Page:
son?" fro mc ooxTiM ku 1
lurly Slndim of Limurii.
When 7 years old he was put mi Jar the
private tuitmu of Telunder, a teai-ber of
oulv tbe uniiuury stamp, and three years
later was sent tu Wexio tu school, his father
wishing to prtare bun fur holy ordiii. Tiie
story was the stun at Uitli places He uia lu
no progress 111 ttio ruulino studiw of tbe
course, except in mathematics aud physics,
but imI eery opportunity to look after
fli.wen. ami turu over lnn.ksof botany. With
Gabriel Hk be did a little belter, for tbe
teacher allowed bun some liberty to gratify
his tastes; but tbe people at tbe gymnasium
were again troubled by bis perversity. Fi
nally tbe father and the teachers held a con
sultation, and it was decided that, although
his moral record was unexceptionable, b.
offermi no promise as a scholar, and must
learn a trade. So he was, or was aliout to
be, apprenticed to a shoemaker, when tbe
father, baring some bodily malady fur which
he bad to visit Dr. Kothman, spoke inci
dentally of tbe trouble Carol us was giving
bun. The doctor thought the boy might
succeed iu medicine and natural history, and
offered to take him to board, and help him
in bis studies. lie gav. him private leibotis
in physiology, aud introduced him to Tourne
fort'i botanical system, by the aid of which
Limueus continued to study tbe local plants
Popular Science Monthly.
The Man la the Moon.
Most rsnns are under the impression that
this familiar expression refers oidy to the
faint ftppwruca of a tmcm which tb. moon
praarata when fulL But tboaa better ac
quainted with folk lore are aware that the
object referred to under tbe name of tbe Man
in the Moon is a dusky resemblance to a hu
man figure wbieb appears on the western aide
of tbe luminary when eight days old. The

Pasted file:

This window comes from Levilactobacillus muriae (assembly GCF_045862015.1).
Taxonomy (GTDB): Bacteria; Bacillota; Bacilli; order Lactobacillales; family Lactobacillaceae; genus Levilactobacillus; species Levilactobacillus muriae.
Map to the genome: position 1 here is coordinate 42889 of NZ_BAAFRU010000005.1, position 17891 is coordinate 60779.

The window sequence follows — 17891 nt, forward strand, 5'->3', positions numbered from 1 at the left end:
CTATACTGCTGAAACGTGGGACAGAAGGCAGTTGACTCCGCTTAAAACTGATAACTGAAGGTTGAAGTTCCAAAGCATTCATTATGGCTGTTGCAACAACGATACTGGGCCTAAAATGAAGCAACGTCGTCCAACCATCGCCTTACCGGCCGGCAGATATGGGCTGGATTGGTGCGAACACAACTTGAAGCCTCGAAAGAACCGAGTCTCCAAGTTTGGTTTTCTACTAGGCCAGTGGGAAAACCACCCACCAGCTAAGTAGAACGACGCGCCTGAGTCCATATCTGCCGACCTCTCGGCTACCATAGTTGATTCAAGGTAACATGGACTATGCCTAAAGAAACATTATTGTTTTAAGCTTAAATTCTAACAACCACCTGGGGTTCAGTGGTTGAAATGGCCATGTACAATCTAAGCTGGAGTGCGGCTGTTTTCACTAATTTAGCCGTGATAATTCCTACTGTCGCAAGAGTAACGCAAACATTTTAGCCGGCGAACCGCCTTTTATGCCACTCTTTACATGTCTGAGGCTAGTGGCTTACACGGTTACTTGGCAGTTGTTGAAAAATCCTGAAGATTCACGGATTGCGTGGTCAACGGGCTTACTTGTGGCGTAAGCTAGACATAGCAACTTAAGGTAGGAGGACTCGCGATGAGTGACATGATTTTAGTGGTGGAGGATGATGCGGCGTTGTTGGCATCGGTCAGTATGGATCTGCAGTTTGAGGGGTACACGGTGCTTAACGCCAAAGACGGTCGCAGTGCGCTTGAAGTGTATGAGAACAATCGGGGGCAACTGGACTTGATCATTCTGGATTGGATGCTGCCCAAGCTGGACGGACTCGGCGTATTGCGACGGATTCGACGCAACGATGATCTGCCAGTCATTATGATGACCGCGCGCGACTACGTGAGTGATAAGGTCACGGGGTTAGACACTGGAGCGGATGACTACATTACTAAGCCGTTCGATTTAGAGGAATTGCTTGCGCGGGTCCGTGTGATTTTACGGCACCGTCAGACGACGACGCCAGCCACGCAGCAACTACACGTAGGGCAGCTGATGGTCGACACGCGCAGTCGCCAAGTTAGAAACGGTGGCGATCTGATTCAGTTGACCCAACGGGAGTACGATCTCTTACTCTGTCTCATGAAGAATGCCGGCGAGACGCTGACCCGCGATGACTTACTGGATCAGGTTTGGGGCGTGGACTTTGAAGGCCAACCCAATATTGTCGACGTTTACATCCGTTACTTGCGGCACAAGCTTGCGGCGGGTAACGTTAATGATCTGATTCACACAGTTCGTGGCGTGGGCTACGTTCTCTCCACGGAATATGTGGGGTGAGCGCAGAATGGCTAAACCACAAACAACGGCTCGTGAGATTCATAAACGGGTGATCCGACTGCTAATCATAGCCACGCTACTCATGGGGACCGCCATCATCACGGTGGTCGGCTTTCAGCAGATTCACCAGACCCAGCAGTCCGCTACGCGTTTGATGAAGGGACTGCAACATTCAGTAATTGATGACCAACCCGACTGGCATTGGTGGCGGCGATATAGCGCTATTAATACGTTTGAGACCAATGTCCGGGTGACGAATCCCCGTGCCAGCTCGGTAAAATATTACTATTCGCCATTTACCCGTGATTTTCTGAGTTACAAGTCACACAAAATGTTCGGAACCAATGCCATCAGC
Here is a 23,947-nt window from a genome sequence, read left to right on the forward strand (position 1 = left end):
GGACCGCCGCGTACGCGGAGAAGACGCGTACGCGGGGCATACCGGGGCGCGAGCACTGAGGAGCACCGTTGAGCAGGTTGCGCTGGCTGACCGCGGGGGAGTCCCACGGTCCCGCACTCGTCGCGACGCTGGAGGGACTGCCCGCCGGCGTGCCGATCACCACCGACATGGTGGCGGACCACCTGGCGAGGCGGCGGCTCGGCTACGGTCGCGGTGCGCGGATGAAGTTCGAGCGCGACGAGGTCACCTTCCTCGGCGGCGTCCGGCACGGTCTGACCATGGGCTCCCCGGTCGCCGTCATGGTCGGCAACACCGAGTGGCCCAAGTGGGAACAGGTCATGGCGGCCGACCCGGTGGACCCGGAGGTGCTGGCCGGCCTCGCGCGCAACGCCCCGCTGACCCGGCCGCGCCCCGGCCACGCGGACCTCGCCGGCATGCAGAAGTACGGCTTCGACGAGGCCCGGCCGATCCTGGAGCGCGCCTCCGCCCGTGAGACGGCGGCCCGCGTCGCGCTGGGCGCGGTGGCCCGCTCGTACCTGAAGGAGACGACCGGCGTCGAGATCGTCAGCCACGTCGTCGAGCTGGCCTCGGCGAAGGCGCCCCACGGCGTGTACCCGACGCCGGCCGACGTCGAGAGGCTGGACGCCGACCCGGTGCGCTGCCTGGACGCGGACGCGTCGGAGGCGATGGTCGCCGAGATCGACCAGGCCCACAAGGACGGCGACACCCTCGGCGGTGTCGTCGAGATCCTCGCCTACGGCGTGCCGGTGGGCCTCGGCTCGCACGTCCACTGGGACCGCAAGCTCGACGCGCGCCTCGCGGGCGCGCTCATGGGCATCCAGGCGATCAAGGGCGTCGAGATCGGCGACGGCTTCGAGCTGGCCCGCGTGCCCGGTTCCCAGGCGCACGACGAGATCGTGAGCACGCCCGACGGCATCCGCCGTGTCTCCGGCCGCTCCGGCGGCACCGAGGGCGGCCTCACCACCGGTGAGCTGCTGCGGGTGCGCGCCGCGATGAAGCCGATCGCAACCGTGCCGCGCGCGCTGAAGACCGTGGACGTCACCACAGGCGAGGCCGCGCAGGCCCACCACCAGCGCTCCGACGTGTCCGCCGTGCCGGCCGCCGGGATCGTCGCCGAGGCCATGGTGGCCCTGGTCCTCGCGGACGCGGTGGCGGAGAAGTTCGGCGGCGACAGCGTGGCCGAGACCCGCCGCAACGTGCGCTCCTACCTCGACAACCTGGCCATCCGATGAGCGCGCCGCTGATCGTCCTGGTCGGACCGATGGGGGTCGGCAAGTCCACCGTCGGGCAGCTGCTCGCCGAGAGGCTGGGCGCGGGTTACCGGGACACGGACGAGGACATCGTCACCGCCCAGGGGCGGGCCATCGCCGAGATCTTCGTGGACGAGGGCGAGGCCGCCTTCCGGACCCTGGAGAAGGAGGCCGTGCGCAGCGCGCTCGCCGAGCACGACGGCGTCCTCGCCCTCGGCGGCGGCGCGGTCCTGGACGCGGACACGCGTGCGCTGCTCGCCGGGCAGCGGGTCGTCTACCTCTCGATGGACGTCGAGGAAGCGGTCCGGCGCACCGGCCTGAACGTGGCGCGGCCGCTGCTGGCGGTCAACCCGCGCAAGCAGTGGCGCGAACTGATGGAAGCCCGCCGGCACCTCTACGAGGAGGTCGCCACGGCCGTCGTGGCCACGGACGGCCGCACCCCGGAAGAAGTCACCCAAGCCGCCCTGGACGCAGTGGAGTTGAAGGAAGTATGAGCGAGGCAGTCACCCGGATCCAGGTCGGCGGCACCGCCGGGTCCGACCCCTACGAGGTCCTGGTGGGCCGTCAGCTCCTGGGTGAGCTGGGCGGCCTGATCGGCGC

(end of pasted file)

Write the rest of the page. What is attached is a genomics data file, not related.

figure ie something like that of a man In tbe
act of climbing, and carrying a thorn hush
upon his buck. There is a detached object
before him which looks something like a dog.
Amouc various nations it is a populur notion
that this figure U the man referred to in the
book of Numbers xv. Xi et seq.) as having
been detected by tbe children of Israel in tbe
wildernem in tbe act of gathering sticks on
the Sabbath day, and whom tbe Lord directed
to be stoned to death without tbe camp.
The Fruit of Violence.
In no case is the folly of violence in
medication more conspicuously shown by
its fruit than In the effect upon the intess
tines of excessive purgation. The
stomach and bowels are first painfully
griped, then the latter is copiouslv. sud
denly and repeatedly evacuated. This is
far beyond the necessities of the case,
most nnnatural, excessively debilitating.
Tbe organs are incapacitated from re
suming their function with normal
moderation. An astringent it resorted
to which reduces them to their former
condition of inaction . To this monstrous
and harmful absurdity, Hostetler's Stom
ach Bitters is the happy alternative. It
relaxes gently, naturally, sufficiently, it
diverts bile from tbe blood into its proper
channel, it insures healthful digestion and
complete assimilation. It is a complete
defense against malaria, and conquers
rheumatism, neuralgia, nervousness, kid
ney and bladder trouble.
Pimples, boils and other humors are
liable to appear when the blood gets
heated. To cure them, take Hood's Bar
The best on earth can truly be said of
Grigg'a Glycerine Salve, which it a sure,
aafe and tpeedy cure for cuts, bruises,
calds, burnt wounds and all other tores.
Will positively cure piles, tetter and all
tkln eruption . Try this wonder healer.
Satisfaction guaranteed or money refund
a. OnlrSS cents. Bold by druggists
Only policemen and stars are allowed
to Shoot on the atreela of a wall ruU-
Who of nt are witoout trouble be they
mall or larger The blessings of health
are best appreciated when we are slch
and in pain. A hacking cough, a sevra-k
cold, or any throat or lung disease are
rerr troublesome; but all of these may be
nickly and permanently cured by Dr.
BigeloWa Cure. Safe and pleasant for
children. Price Bfl cents.
Many a runaway match baa Ignited
from an old flame.
A. D. Huesing, real estate acd insor
ance agent. Office No. 1008 Second ave
nue. Rock Island. .
The Crown dining ball, No. 1708 Sec
ond avenue, is now ready to furnish you
the best meal in the city for 25 cents.
Buy Mercer county coal of E. B. Mc
Kown at bis new coal yard corner of
Fifteenth street and First avenue.
Tbe Royal Insurance company, of Eng
land, has the largest surplus of any fire